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Off-Site and On Target (Michigan Humane Society)

Julie Morris, VP National Shelter Outreach, ASPCA

 

Off-Site and On Target

One of the most important jobs of any animal shelter is animal placementto act as the temporary guardian of previously unwanted dogs and cats and find them new homes with responsible, loving families.

The job is complicated by several factors. Most shelters can ill afford advertisements to promote adoptions. Interested parties must learn where their local shelter is and then travel to it in order to adopt. And many shelters are located in less-than-ideal locations, such as hard-to-reach industrial or economically disadvantaged areas.

Progressive shelters are taking an active approach, going out into the community and finding adopters. They are developing partnerships with grassroots rescue groups, purebred rescue groups, pet supply retailers and other animal organizations. And some shelters, such as the Detroit-based Michigan Humane Society (MHS), are developing creative events to increase their accessibility and visibility in the community.

To kick off this years Be Kind to Animals Week (May 513), MHS hosted its Third Annual Meet Your Best Friend at The Zoo. Hundreds of adoptable dogs, cats, puppies and kittens from MHS and various area humane organizations spent the weekend at the Detroit Zoo, hoping to find a new home.

The event got off to a great start when the animals began to arrive early Saturday. Cars were already lined up on the street. Adopters met with counselors to undergo MHS standard screening procedures. According to Sherry Silk, MHS Director of Operations, it was a very emotional experience to watch once-homeless animals arrive from all over the area to get another shot at a good home.

By 5 P.M. on Sunday, it was obvious that the event had succeeded beyond anyones wildest dreams. Close to 600 animals had found new families. By comparison, MHS adopts 60 to 70 animals on an average weekend. Says Silk, Big, homely brown shepherd mixes, fluffy kittens and puppies, cruelty cases, abandoned cats and a three-legged dog found a new lease on life.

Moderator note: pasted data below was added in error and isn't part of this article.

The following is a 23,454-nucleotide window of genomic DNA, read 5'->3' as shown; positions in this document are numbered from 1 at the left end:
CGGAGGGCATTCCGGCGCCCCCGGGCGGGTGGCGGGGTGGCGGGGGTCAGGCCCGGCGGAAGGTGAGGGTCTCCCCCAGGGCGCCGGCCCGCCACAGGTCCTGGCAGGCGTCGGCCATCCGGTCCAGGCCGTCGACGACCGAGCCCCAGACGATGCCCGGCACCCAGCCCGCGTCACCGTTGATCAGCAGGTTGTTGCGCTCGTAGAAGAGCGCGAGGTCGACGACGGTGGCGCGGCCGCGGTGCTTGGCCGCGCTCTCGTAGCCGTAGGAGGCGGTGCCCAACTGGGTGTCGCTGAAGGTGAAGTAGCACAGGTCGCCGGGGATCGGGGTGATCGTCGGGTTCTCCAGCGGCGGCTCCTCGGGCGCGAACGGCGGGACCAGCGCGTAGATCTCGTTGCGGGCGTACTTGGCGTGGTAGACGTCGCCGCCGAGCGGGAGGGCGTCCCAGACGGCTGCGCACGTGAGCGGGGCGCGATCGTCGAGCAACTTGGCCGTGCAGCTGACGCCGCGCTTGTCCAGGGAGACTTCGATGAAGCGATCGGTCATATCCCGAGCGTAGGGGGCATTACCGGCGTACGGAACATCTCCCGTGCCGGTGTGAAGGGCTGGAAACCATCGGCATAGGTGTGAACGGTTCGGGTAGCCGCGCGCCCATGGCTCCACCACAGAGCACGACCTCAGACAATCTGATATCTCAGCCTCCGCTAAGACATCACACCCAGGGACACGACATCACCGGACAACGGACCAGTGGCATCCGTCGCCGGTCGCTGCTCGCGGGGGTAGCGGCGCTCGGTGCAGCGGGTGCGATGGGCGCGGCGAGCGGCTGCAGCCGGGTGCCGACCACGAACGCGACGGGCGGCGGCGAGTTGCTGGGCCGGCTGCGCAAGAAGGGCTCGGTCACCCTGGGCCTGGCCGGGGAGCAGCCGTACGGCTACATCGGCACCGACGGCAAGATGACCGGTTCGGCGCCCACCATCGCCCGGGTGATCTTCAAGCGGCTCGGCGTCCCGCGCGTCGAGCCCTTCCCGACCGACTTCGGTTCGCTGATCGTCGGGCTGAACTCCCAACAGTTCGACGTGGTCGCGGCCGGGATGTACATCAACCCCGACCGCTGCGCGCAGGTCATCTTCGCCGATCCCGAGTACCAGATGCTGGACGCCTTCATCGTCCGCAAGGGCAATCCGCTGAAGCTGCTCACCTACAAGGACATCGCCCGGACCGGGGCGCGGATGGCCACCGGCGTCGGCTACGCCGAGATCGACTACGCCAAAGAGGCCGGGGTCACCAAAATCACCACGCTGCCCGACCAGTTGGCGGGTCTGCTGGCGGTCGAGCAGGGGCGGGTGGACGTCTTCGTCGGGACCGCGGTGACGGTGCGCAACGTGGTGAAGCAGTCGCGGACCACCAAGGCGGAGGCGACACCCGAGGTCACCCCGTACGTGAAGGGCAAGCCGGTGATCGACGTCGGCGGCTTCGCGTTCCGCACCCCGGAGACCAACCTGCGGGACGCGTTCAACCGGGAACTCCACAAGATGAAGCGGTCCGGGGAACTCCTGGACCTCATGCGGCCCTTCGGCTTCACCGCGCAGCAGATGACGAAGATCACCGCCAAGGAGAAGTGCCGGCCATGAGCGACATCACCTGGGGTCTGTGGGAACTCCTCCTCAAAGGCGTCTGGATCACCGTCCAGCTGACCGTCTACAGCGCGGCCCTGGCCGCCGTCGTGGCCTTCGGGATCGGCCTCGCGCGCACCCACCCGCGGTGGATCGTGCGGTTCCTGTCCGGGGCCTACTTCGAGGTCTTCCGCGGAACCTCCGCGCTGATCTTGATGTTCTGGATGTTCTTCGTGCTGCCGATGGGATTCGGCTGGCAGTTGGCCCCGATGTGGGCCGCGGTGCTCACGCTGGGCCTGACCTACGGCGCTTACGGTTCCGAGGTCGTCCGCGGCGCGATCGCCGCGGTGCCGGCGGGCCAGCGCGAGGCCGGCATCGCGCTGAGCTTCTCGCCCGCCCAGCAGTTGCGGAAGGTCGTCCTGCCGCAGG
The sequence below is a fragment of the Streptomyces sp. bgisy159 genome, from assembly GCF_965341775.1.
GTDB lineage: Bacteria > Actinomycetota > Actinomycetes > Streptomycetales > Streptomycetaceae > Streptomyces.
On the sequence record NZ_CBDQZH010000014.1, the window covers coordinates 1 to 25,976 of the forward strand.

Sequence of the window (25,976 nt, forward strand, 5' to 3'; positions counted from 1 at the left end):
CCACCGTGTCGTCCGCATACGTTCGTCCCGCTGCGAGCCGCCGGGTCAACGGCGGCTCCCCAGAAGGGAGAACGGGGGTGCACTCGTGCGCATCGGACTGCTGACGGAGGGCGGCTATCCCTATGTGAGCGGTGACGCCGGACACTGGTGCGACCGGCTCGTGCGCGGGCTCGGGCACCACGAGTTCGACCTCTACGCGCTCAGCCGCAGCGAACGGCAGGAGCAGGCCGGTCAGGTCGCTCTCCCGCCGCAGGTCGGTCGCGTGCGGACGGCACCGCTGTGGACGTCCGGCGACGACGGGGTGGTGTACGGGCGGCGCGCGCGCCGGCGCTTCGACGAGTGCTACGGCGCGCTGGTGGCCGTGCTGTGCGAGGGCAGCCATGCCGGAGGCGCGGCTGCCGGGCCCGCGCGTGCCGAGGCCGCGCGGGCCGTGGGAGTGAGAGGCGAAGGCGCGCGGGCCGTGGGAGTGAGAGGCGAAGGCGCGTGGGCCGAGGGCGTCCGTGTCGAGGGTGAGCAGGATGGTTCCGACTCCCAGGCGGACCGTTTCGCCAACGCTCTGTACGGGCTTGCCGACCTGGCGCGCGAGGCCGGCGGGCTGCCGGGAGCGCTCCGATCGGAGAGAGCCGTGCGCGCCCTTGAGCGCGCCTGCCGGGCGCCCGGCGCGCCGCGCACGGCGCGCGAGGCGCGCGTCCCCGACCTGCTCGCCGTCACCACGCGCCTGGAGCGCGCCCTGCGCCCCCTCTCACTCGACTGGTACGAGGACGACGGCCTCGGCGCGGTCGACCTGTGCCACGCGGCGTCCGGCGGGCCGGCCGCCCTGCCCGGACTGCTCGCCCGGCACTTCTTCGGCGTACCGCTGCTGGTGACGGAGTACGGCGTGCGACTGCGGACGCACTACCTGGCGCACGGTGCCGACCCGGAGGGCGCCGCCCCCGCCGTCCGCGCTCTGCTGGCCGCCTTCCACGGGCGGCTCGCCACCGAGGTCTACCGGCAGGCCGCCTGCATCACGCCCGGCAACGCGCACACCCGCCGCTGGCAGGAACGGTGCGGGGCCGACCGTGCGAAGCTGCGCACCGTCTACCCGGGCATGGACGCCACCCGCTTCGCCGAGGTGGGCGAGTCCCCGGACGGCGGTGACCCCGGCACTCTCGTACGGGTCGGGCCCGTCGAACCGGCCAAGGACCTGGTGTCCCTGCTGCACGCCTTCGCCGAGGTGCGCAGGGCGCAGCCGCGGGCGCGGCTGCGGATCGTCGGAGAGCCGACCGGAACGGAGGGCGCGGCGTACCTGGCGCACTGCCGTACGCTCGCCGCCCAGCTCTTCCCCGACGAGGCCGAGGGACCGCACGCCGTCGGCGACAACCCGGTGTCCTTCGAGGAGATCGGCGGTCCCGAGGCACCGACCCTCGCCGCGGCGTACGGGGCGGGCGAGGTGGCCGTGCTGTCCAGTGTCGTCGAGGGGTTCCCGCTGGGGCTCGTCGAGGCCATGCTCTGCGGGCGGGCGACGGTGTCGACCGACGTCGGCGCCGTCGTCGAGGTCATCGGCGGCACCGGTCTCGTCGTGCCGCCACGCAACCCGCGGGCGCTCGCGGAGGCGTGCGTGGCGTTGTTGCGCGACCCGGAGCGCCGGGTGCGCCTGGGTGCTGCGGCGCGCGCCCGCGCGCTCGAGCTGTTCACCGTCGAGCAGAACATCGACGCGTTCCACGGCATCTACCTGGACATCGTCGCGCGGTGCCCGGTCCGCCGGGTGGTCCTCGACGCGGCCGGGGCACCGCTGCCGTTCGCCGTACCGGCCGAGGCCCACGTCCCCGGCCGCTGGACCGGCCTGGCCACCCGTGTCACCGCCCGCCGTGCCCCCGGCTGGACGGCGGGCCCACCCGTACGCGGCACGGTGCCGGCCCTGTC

It all started several years ago when a man named Joe Sowerby read an article about the euthanasia of shelter animals. He was angered to learn that dogs and cats were dying for want of good homes. After finding a dog on the freeway and helping MHS place her in a new home, Sowerby turned his anger into passion and commitment to homeless animals. But it was another article, this one featuring Ron Kagan, the then-new director of The Detroit Zoo, that prompted Sowerby to action. Kagan had made clear his abhorrence of the euthanasia of unwanted companion animals, so Sowerby thought, Why not have the humane society and zoo work together? As MHS receives more than 50,000 animals annually, it is constantly looking for potential adopters. The Detroit Zoo is centrally located, has ample parking and a large outdoor site and is visited daily by thousands of families.Sowerby promptly began to organize, and his hard work paid off with the first Meet Your Best Friend at The Zoo in 1993.

That year MHS was the only group involved; 92 animals were placed. Follow-up calls to adopters at 1994s event revealed a significantly smaller-than-usual percentage of return adoptions. By 1995 the event included 12 other humane organizations and 10 purebred rescue groups, and a grand total of 572 animals found homes.

Sowerbys next wish is that the event be taken to a national level. He hopes that many animal shelters and zoos will work together to raise consciousness about pet overpopulation and the euthanasia of surplus domestic animals.

Anyone interested in more information about the MHS event, or to find out how to start a similar one in their own community, can contact Michele Mitchell, MHS Director of Community Relations, at (313) 721-2109, or Joe Sowerby at (810) 949-1569. For information about other adoption outreach programs, please contact me at (212) 876-7700, ext. 4408, or at the address in the box to the left.

Julie Morris is vice president of ASPCA National Shelter Outreach.

Beginning with this issue of Animal Watch, Shelter Spotlight will look at the work of shelters around the country. It is meant to encourage networking for the common good of homeless animals. Shelter staffers wishing to share news of special programs or resources with readers should contact ASPCA, National Shelter Outreach, 424 East 92nd Street, New York, NY 101286804.

© 1995 ASPCA

ASPCA Animal Watch, Fall 1995


Courtesy of

424 East 92nd Street
New York, NY 10128-6804
212-876-7700
www.aspca.org

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